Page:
When done properly, recruiting can be a rewarding experience. Knowing you have found someone to fit a business is a great relief in what can be a stressful time of seeking and interviewing candidates.
If you are still coming up empty-handed, it may be time to re-think some aspects of the your recruiting process. There can be various reasons you are missing out on some of the best talent, so let's break down some of the common ones that tend to be overlooked.
1. Your Margins Are Too Strict
Naturally, you want the candidate that is the best fit and, in your mind, you may have an idealized image of the right candidate. In real life, however, the perfect candidate may not look or sound much like that picture. However, they may still be the best person for the job. Maybe they bring with them a lot of personality and experience in fields you may not have considered as relevant before meeting them. Keep an open mind, and you may be surprised with who you end up hiring.
2. You Recruit In The Wrong Places
Rather than throwing your hat into the ring on a general job site, tailor your offer to specific audiences. Offering employment to the general masses will, at best, lead to hundreds of unsuitable and irrelevant resumes sent to you or, at worst, miss your ideal candidate entirely. This will leave you exhausted and frustrated.
Instead, figure out which social and business networks your potential employee might visit and approach them directly. Do research to find a job board unique to the industry you’re in to concentrate on quality rather than quantity.
3. YOU'RE Making Assumptions
You may enter a dialogue or even an interview process with a candidate with a fixed idea in your mind about the sort of person they are. This is dangerous on two levels: firstly, it means you probably won’t listen to their answers properly and secondly, you do that candidate a disservice in becoming frustrated when they don’t turn out to have been the best hire six months down the line. All of this can be avoided by simply not having made assumptions before the interview.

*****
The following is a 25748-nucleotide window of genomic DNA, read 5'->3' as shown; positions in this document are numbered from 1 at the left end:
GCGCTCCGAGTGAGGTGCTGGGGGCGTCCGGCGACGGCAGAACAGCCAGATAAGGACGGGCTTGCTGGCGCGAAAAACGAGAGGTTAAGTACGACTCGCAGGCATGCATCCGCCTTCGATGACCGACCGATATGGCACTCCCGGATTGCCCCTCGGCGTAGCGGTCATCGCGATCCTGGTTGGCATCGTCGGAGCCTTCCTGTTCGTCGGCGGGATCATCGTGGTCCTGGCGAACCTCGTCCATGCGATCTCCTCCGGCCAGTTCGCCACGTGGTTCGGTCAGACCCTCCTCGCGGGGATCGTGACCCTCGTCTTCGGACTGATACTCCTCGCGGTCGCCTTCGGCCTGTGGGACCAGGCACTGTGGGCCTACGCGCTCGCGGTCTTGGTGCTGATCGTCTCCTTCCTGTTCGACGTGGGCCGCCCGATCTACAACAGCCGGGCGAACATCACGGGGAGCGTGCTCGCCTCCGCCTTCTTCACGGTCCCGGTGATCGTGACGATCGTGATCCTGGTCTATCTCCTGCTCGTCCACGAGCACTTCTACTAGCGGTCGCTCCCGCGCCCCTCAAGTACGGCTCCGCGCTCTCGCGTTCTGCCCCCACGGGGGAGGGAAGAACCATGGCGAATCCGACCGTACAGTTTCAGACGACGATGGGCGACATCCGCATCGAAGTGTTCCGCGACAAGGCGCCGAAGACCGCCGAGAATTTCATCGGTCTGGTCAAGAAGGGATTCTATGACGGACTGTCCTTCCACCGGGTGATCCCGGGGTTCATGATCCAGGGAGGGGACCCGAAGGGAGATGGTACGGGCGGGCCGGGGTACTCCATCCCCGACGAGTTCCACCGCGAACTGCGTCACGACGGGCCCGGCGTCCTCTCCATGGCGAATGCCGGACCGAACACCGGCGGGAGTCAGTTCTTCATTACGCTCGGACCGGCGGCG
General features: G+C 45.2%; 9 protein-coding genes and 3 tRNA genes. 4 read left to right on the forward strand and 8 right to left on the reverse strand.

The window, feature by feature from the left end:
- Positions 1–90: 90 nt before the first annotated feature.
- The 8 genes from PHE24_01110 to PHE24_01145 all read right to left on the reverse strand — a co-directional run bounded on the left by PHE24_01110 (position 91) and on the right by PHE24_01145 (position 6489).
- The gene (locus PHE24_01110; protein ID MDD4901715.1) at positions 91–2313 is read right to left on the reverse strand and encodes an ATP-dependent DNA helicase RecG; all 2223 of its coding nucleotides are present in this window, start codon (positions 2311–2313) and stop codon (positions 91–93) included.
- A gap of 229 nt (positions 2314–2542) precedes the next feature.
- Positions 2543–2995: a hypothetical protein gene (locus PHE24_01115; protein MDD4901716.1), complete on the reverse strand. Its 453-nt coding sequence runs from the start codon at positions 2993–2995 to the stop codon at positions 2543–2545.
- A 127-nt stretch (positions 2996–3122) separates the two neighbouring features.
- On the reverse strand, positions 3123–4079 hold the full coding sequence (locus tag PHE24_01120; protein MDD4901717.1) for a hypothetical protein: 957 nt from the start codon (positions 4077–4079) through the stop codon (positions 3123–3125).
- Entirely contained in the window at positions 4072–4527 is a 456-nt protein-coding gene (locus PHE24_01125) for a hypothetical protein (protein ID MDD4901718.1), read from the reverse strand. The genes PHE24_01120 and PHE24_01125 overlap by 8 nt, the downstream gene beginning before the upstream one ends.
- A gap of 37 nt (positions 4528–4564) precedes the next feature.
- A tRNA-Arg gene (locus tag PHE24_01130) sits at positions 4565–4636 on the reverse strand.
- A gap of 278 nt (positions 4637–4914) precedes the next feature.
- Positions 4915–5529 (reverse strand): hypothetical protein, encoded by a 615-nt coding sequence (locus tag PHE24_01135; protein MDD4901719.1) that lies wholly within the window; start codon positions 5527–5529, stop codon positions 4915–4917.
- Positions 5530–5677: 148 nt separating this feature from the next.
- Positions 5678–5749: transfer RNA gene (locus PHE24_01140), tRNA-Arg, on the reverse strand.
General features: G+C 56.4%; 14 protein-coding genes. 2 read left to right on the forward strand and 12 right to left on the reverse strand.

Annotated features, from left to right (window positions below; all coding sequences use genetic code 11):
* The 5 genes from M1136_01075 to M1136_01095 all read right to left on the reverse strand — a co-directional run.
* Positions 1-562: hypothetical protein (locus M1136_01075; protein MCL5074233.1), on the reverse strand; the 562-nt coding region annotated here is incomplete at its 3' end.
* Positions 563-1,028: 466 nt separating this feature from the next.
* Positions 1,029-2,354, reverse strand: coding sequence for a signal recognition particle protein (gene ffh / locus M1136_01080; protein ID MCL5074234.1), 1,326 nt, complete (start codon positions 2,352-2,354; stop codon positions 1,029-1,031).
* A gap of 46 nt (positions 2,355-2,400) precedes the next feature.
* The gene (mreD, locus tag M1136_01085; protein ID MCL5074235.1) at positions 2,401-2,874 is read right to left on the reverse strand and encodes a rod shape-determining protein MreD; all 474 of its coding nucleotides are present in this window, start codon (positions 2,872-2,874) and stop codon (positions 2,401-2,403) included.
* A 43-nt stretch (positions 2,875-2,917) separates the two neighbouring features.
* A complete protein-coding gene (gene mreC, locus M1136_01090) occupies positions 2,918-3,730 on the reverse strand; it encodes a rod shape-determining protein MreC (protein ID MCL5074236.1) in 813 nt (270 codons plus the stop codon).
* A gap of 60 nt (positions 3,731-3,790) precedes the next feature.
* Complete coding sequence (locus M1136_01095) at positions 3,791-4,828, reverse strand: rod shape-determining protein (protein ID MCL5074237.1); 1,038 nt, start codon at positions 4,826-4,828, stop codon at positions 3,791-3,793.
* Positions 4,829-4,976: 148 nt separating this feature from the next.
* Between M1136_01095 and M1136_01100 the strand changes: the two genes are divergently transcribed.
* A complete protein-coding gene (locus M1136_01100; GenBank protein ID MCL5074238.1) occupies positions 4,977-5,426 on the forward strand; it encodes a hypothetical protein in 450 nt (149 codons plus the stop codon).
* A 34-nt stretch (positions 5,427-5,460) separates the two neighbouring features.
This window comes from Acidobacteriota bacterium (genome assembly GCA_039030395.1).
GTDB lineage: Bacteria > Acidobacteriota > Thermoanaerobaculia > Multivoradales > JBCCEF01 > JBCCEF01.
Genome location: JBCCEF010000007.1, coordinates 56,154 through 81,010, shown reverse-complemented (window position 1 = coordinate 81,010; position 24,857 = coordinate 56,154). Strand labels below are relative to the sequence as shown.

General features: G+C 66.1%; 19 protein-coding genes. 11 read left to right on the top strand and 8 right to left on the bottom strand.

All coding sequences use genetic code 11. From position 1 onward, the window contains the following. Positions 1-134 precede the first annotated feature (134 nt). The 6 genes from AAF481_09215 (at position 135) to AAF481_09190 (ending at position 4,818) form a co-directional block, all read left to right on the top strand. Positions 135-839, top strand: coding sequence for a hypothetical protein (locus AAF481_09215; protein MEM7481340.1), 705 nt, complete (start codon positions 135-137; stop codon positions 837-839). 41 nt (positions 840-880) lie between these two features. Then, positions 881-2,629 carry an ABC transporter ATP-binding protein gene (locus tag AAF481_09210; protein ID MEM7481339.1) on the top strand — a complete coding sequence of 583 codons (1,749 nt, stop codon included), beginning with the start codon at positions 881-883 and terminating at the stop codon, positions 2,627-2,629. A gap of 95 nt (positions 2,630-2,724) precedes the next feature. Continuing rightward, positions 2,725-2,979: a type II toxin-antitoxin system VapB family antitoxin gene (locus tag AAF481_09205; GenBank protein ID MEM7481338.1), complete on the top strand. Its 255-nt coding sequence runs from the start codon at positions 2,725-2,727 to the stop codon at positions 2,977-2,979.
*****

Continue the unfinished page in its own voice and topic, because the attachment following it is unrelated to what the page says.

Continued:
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4. YOU'RE Avoiding Job Seekers
There can be a sense of snobbery about headhunting a candidate from another company, but just because you’ve recruited from outside the field of job seekers, it doesn’t mean you’ve made the best hire. Active job seekers do make excellent candidates and should not be ignored as potential interviewees. You could be missing out on someone with just the right talent for your business.
5. You Make It Too Personal
The recruitment process may feel entirely personal, but if you’re a recruiter, then personal feelings must not stand in the way of a good hire. Whether you like or dislike either the client or the candidate, your actions towards them should remain entirely neutral and your communications should reflect that.
Professionalism is the only way forward, and that includes any dealings you may have with either side, whether spoken or in an email. Be transparent at all times.
6. YOU'RE Trusting The Written Word
Once you’ve found who you believe to be the right candidate, the feeling of relief can be overwhelming. But, without a thorough background check, you could be asking for trouble.
7. YOU'RE Unprepared For The Interview
Interviewing can be just as nerve-wracking for the recruiter as it is for the candidate, but now is not the time to let your nerves show. Careful preparation is the key. Avoid throwing hundreds of questions at your candidate; it's far better to have a handful of carefully selected ones that reveal their talent and provide examples of past work.
With a little forethought, the recruitment process can prove less daunting. Your ideal candidate could just be a few clicks from a recruiting match made in heaven.
About the Author: Joel Syder works at Academic Brits as an HR analyst and writer. His passion in life is seeing people reach their potential in Information Technology. He also enjoys writing and sharing his knowledge and interests.